As tough as it can be to implement, our third hallmark of an effective compliance program, ethical due care and due diligence, just makes good business sense.
Today we continue our seven week blog series on the seven hallmarks of effective compliance programs. If you haven’t already, be sure to read about the first hallmark on written policies and procedures and the second hallmark on program oversight.
If a compliance offense occurs, a common misunderstanding is to consider the whole program ineffective. However, this is not necessarily the case. There’s a reason the Federal Sentencing Guidelines for Organizations (FSGO) are just that – guidelines. Because regulators recognize that one size does not fit all, that people are fallible and that no program is perfect.
Chapter eight of the guidelines mentions that compliance programs should be designed, implemented and enforced so they are generally effective at preventing and detecting criminal conduct.
“The failure to prevent or detect the instant offense does not necessarily mean that the program is not generally effective in preventing and detecting criminal conduct,” the guidelines state.
In fact, if a violation occurs but an organization can demonstrate they have an effective compliance program, regulators can reward them with up to a 60% reduction in the potential fine. Putting in the effort to establish and enforce effective compliance programs can literally pay off. What regulators really need companies to demonstrate is due diligence.
Hallmark three involves looking for evidence that adequate controls are in place, even if they do occasionally fail. (Week 7 investigates the remediation of failed controls).
While the FSGO mentions the entire program should enforce due care, they also emphasize a focus on vetting persons of authority within an organization.
“The organization shall use reasonable efforts not to include within the substantial authority personnel of the organization any individual whom the organization knew, or should have known through the exercise of due diligence, has engaged in illegal activities or other conduct inconsistent with an effective compliance and ethics program,” the FSGO states.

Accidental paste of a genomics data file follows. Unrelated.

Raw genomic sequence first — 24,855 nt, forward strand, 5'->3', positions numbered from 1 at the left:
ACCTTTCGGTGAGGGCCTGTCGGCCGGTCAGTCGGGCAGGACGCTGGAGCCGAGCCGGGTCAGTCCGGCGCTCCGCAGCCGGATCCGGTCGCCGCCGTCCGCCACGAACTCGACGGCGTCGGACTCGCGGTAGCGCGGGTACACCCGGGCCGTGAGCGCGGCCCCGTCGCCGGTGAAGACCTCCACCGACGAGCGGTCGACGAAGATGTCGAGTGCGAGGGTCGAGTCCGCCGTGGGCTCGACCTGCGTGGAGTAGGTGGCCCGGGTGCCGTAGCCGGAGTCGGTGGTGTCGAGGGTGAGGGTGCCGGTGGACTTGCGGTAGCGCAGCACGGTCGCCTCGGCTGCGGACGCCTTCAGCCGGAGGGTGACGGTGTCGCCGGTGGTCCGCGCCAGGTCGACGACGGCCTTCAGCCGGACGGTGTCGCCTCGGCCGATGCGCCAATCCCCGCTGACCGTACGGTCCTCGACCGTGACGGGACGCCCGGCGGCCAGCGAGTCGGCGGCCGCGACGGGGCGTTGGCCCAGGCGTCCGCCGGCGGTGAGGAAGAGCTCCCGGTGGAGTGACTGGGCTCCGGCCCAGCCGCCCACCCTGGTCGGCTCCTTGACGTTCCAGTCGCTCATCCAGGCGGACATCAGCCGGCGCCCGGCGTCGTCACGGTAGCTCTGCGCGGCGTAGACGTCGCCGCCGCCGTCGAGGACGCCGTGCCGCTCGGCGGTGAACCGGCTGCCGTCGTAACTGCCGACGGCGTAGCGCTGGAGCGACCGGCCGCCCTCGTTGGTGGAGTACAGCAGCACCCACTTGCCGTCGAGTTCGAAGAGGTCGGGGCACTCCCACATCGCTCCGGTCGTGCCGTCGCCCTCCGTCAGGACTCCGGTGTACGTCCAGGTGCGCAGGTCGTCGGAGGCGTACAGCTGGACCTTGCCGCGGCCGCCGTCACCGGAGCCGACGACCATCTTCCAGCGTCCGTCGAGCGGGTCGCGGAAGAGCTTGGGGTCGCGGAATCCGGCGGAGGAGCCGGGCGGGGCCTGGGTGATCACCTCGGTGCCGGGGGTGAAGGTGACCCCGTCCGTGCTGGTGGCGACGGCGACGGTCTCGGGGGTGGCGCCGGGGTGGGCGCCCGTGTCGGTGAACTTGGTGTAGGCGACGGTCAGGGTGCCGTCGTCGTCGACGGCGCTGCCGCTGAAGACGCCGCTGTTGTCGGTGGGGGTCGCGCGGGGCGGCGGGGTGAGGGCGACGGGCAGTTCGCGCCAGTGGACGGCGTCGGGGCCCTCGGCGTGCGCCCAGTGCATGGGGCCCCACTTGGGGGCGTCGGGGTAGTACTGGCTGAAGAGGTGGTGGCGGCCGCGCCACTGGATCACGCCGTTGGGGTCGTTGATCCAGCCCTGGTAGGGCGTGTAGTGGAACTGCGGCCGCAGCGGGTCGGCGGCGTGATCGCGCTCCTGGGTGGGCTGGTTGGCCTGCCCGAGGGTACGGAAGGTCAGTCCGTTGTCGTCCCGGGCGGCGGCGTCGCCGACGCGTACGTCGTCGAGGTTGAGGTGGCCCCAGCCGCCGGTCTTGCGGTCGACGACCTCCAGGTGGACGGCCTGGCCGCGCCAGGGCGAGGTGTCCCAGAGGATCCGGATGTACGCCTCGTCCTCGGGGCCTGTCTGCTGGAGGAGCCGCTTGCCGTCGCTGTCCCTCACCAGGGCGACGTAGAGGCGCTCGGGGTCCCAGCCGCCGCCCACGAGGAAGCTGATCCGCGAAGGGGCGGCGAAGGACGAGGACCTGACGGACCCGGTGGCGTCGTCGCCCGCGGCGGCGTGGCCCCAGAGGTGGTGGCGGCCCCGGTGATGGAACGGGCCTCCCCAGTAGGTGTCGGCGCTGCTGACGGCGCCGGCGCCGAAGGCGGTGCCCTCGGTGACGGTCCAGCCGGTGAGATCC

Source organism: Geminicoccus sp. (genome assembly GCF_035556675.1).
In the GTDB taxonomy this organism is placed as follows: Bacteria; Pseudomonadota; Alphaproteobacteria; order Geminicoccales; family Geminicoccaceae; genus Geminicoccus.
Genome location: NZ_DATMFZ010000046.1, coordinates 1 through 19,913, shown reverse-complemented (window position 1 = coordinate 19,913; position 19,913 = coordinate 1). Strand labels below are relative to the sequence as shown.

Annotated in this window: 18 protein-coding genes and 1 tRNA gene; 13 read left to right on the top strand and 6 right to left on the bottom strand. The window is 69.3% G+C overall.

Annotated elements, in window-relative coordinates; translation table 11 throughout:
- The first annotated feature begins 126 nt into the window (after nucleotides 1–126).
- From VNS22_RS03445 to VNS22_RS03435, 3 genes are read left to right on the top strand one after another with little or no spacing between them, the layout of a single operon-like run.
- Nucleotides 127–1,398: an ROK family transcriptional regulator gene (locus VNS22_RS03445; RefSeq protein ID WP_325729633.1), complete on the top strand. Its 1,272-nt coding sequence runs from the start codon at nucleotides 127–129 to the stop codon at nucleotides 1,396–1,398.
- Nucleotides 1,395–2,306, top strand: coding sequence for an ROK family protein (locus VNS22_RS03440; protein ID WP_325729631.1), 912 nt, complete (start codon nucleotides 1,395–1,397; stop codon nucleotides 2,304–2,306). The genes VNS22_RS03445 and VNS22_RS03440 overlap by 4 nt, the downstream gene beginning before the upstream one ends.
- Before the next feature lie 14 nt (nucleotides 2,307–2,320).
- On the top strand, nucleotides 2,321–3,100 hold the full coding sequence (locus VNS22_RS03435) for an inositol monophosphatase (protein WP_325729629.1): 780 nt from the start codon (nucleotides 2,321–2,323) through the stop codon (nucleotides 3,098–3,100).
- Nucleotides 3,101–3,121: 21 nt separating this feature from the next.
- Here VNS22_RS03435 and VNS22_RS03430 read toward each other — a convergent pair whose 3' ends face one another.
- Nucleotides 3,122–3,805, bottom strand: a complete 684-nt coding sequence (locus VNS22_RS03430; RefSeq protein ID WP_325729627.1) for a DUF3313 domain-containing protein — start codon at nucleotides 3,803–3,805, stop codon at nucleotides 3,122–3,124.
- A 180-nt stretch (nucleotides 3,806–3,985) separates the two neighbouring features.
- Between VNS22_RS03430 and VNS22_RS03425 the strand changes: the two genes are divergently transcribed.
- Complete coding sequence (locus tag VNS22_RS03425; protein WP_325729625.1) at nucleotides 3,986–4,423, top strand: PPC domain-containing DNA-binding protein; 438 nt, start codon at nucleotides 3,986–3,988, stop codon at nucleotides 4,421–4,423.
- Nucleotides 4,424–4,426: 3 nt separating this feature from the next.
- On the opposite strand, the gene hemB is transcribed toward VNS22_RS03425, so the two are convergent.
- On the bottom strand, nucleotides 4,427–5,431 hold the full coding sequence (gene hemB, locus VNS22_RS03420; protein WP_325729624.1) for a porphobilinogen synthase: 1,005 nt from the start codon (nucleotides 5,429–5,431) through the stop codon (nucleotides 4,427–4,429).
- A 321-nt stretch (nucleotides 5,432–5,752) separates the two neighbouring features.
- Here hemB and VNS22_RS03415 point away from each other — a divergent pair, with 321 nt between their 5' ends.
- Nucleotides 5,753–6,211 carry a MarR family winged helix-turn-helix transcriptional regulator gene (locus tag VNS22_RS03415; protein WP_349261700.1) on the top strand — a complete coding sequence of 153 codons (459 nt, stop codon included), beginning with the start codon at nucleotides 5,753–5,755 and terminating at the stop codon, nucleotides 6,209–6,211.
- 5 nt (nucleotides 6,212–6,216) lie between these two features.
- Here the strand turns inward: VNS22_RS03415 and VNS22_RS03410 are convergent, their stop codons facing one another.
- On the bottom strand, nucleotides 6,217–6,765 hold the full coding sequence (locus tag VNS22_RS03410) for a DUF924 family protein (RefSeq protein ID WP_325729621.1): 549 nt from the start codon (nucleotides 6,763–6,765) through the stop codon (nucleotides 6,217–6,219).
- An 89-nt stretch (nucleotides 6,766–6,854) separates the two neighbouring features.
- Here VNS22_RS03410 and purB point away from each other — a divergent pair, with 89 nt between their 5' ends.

Regulators search for appropriate due diligence around controls and processes to prevent personnel from being involved in illegal or unethical activities on behalf of an organization. A few measures organizations can adopt to remain vigilant include conflicts of interest trainings and surveys, appropriate policies and procedures and vigorous HR background checks.
The difficulty for many organizations is to identify potential conflicts and violations before they occur. To accomplish this, organizations should implement systems that allow employees to feel safe disclosing any conflicts or information that could result in compliance violations.
There have recently been numerous and significant high profile cases involving record breaking penalties where organizations were found to have knowledge of violations, but failed to self-report it to regulators. For example, one of the world’s largest mortgage lenders recently paid a $1.2 billion settlement for improper mortgage lending they failed to report. While it’s difficult to say exactly how much the company could have saved through self-reporting, the ability to do so and reduce culpability scores by five points could very well have eliminated any potential fines.
While public scandals concerning compliance breaches cast a shadow on any organization, regulators will often remove potential fines and penalties associated with the breach if an organization self-reports. We saw this recently in the new Foreign Corrupt Practices Act (FCPA) policy, which grew out of a positive self-reporting pilot scheme run by the Department of Justice. The pilot program would remove five points from an organization’s culpability score if the organization self-reported an issue. Effectively, this program rewards companies for their due diligence and transparency by potentially removing any penalties or fines.
Due diligence is a tough hallmark to attain. Organizations must first create and maintain a culture of ethics and compliance in the workplace. This culture grows from the implementation of the first two hallmarks – clear written policies and procedures and program oversight. Afterwards, an organization must follow through with its own ethical values and ensure the right personnel and controls are in place to ensure any unethical and noncompliant behavior is identified, reported and remediated.
This can be a difficult task when you consider the difference between a company’s legal and compliance functions in order to achieve proper due care. At times, compliance may have different interests than legal.
“Legal, by definition, may be more interested in protecting the organization,” Industry expert Hui Chen states. “Sometimes that protection may be interpreted as ‘We don’t want to know too much,’ whereas compliance always wants to know more. A good compliance function wants to know what happened, how to fix things based on what you learn about what happened and what are the system weaknesses.”
Join us next week as we explore the fourth hallmark of an effective compliance organization – training and communications.